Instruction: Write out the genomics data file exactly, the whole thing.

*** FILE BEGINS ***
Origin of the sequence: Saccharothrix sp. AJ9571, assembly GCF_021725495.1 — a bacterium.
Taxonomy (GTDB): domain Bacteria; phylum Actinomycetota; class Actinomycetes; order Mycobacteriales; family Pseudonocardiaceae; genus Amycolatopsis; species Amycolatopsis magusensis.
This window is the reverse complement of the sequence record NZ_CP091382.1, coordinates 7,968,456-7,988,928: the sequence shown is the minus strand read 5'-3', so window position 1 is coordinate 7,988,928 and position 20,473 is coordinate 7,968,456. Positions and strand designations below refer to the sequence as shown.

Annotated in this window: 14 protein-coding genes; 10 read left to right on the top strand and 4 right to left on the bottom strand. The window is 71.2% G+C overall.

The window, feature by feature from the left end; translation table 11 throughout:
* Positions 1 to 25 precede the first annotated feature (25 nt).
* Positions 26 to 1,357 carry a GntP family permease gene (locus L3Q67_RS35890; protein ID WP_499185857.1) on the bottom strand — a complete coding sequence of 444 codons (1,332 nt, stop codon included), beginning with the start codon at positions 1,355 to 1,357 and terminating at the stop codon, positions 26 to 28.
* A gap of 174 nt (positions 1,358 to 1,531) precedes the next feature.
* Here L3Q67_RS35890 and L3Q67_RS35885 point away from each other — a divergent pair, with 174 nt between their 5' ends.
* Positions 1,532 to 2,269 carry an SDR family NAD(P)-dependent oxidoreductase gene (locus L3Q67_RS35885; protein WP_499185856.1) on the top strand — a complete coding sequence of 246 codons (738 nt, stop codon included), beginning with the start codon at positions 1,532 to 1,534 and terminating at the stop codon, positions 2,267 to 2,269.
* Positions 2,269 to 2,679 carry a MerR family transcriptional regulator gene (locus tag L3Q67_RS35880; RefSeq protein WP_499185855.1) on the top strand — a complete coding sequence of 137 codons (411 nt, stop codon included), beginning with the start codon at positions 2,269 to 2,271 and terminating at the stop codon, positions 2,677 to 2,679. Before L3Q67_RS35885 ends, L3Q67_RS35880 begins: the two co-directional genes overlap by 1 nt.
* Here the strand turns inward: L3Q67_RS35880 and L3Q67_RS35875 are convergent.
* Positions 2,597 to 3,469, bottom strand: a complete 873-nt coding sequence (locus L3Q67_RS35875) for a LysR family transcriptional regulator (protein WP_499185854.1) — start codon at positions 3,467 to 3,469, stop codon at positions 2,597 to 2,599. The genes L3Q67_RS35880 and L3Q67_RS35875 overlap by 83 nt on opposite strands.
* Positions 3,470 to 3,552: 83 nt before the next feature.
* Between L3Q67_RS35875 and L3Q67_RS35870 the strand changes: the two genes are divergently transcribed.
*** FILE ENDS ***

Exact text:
Origin of the sequence: Saccharothrix sp. AJ9571, assembly GCF_021725495.1 — a bacterium.
Taxonomy (GTDB): domain Bacteria; phylum Actinomycetota; class Actinomycetes; order Mycobacteriales; family Pseudonocardiaceae; genus Amycolatopsis; species Amycolatopsis magusensis.
This window is the reverse complement of the sequence record NZ_CP091382.1, coordinates 7,968,456-7,988,928: the sequence shown is the minus strand read 5'-3', so window position 1 is coordinate 7,988,928 and position 20,473 is coordinate 7,968,456. Positions and strand designations below refer to the sequence as shown.

Annotated in this window: 14 protein-coding genes; 10 read left to right on the top strand and 4 right to left on the bottom strand. The window is 71.2% G+C overall.

The window, feature by feature from the left end; translation table 11 throughout:
* Positions 1 to 25 precede the first annotated feature (25 nt).
* Positions 26 to 1,357 carry a GntP family permease gene (locus L3Q67_RS35890; protein ID WP_499185857.1) on the bottom strand — a complete coding sequence of 444 codons (1,332 nt, stop codon included), beginning with the start codon at positions 1,355 to 1,357 and terminating at the stop codon, positions 26 to 28.
* A gap of 174 nt (positions 1,358 to 1,531) precedes the next feature.
* Here L3Q67_RS35890 and L3Q67_RS35885 point away from each other — a divergent pair, with 174 nt between their 5' ends.
* Positions 1,532 to 2,269 carry an SDR family NAD(P)-dependent oxidoreductase gene (locus L3Q67_RS35885; protein WP_499185856.1) on the top strand — a complete coding sequence of 246 codons (738 nt, stop codon included), beginning with the start codon at positions 1,532 to 1,534 and terminating at the stop codon, positions 2,267 to 2,269.
* Positions 2,269 to 2,679 carry a MerR family transcriptional regulator gene (locus tag L3Q67_RS35880; RefSeq protein WP_499185855.1) on the top strand — a complete coding sequence of 137 codons (411 nt, stop codon included), beginning with the start codon at positions 2,269 to 2,271 and terminating at the stop codon, positions 2,677 to 2,679. Before L3Q67_RS35885 ends, L3Q67_RS35880 begins: the two co-directional genes overlap by 1 nt.
* Here the strand turns inward: L3Q67_RS35880 and L3Q67_RS35875 are convergent.
* Positions 2,597 to 3,469, bottom strand: a complete 873-nt coding sequence (locus L3Q67_RS35875) for a LysR family transcriptional regulator (protein WP_499185854.1) — start codon at positions 3,467 to 3,469, stop codon at positions 2,597 to 2,599. The genes L3Q67_RS35880 and L3Q67_RS35875 overlap by 83 nt on opposite strands.
* Positions 3,470 to 3,552: 83 nt before the next feature.
* Between L3Q67_RS35875 and L3Q67_RS35870 the strand changes: the two genes are divergently transcribed.